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Improving Fuel Consumption Figures

19th August 1938, Page 39
19th August 1938
Page 39
Page 39, 19th August 1938 — Improving Fuel Consumption Figures
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Which of the following most accurately describes the problem?

of the Three-wheeler Why Initial Test Returns Do Not Materialize When Machines are Put into Actual Operation By A Service Manager

if ANY small traders find the threeIV1wheeler a boon foe quick delivery work, and the rapidly growing popularity of this class of vehicle provides ample testimony to its efficiency. Judging from the queries received by the writer there is one point which appears to puzzle many owners. They cannot reconcile the consumption figure of 45 M.p.g. or thereabouts obtained on a ,demonstration run with the much lower results they secure under service conditions.

Seeking the Cause.

The reasons for the disappointing 20 m.p.g., or so, which sometimes applies when the vehicles are used for close delivery work are not far to seek. A case recently investigated concerned the operation of a number of three-wheelers of popular make which were stated to be yielding about 10 m.p.g. Now these little vans, carrying an 8-cwt. load, will, on a test run, at a steady 25 m.p.h., give the admirable consumption figure of 40 m.p.g. or more.

Obviously, therefore, something was seriously amiss to account for such a big drop in m.p.g., and the explanation was soon forthcoming. The vans were on daily service, six days a week for six or seven hours per day.

• The total mileage per week per van was 40 on an average, and each van averaged 150 stops per day for the delivery of goods.

Such conditions as these present a difficult problem. If the engine be stopped at each call, repeated use of the electric starter is certain to exhaust the battery in a short time. On the other hand, to leave the engine running will result in fuel wastage, as exemplified in the case quoted.

It therefore becomes a matter for the owner -seriously to ponder over with a view to deciding which is the less expensive procedure—frequent charging of the battery or excessive consumption of petrol. There is one way in which both may be avoided, and that is to stop the engine at every call and for the driver to use the starting handle on each occasion.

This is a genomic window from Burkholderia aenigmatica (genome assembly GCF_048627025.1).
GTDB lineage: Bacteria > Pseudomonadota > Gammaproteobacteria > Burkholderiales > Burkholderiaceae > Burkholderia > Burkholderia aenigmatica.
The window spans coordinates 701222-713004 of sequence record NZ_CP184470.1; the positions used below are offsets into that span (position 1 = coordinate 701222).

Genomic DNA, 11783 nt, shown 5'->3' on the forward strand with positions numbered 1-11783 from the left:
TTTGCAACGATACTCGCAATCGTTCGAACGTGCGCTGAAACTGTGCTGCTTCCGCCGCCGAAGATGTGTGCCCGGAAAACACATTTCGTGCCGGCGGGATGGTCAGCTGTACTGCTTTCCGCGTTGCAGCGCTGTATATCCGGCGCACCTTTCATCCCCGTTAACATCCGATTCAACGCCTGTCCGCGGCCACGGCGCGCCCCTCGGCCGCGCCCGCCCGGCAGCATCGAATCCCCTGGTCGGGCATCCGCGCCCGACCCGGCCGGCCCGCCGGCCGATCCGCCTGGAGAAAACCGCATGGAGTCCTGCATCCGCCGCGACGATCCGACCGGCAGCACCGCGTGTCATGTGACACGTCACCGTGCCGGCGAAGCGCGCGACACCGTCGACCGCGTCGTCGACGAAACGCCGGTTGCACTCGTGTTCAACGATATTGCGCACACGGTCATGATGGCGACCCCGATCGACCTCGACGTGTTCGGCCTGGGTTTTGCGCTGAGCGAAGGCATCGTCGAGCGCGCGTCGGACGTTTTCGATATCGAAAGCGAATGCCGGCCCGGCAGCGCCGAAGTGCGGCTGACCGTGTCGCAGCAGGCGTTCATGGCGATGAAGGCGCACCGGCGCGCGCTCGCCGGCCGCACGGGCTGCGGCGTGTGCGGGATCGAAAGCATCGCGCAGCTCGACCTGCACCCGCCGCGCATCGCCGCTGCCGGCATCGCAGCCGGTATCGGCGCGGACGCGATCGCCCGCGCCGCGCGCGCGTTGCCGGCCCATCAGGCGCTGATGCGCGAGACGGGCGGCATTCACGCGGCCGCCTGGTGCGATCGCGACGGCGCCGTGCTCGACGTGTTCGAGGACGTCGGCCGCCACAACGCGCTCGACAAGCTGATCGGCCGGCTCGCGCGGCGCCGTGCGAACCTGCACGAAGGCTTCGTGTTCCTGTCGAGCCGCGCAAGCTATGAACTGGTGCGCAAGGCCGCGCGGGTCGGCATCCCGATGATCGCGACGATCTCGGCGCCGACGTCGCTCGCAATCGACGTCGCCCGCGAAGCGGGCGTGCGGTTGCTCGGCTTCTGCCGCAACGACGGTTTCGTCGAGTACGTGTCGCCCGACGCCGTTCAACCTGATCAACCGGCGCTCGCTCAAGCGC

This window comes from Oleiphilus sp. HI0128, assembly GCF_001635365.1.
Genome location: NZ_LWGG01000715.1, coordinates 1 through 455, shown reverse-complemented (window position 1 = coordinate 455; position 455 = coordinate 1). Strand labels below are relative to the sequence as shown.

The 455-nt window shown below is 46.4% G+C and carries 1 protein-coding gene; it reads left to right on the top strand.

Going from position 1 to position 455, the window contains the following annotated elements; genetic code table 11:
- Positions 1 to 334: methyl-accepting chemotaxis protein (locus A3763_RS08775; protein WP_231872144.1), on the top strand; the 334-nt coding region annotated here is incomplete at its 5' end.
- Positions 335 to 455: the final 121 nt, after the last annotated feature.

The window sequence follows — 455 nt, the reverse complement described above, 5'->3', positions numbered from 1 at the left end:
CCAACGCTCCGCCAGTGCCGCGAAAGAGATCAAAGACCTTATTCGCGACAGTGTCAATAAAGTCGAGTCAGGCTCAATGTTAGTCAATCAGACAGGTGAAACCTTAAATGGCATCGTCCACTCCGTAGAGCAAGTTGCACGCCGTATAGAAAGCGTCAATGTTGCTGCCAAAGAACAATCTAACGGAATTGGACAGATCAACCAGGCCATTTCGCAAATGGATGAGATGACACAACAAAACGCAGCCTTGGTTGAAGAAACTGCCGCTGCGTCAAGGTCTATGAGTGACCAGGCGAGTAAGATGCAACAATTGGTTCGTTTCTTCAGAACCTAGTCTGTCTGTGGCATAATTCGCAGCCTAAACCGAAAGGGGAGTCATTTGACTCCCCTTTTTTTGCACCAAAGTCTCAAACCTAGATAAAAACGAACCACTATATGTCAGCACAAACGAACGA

Should a Driver Use the Starting Handle?

A driver, however, is only human. Such frequent use of the starting handle is irksome, and it seems that some incentive is necessary to encourage him to do so. As to whether such a course is practicable or economical depends, of course, upon the saving possibilities as determined by weekly mileage and actual consumption figures.

In the case quoted there would seem to be no room for such an expedient, but there are many other cases of a less extreme nature where it would doubtless prove to be beneficial.

Apart, however, from the human elemeat, there is the question of actual engine efficiency, which calls for consideration. Most three-wheelers employ a two-cylindered engine, and many instances have been dealt with by the writer where heavy petrol consumption, under favourable conditions of service, was due entirely to bad maintenance.

Instances have been observed where, through faulty ignition or other causes, one cylinder only has been performing its function. It is not generally realized that this means considerably more than 50 per cent. loss of efficiency, but such is the case. Not only does the "live" cylinder have to carry the normal load of two,,hut it has additionally to turn the mass represented by the crankshaft, piston, etc., of the "dead " cylinder against the resistance of compression. No wonder, then, that there is considerable power reduction and ridiculously heavy petrol consumption, Faulty Sparking Plugs.

More insidious than this is the case of poor petrol consumption figures and loss of efficiency caused by faulty sparking plugs, for it is possible for the charge to be fired, but not with maximum explosive force. Thus there may be no visible evidence of ignition failure.

It is not infrequently found that a plug is defective in its insulation, so that a spark occurs high up in the body, but not at the electrodes. In consequence, whilst the mixture is fired, the rate of combustion is too slow to develop the maximum propulsive force. Thus, a faulty plug may have all the functional effects of a considerably retarded spark, and, consequently, power loss and fuel wastage are inevitable,

Loss of compression, due to sticking valves,is another frequent cause of inefficiency, and one having a profound effect upon economy.

Owners of three-wheelers, therefore, will be well advised to make arrangements for their machines to be regularly inspected for, in this way, they will obtain full value for money, and immunity" from annoying breakdowns.


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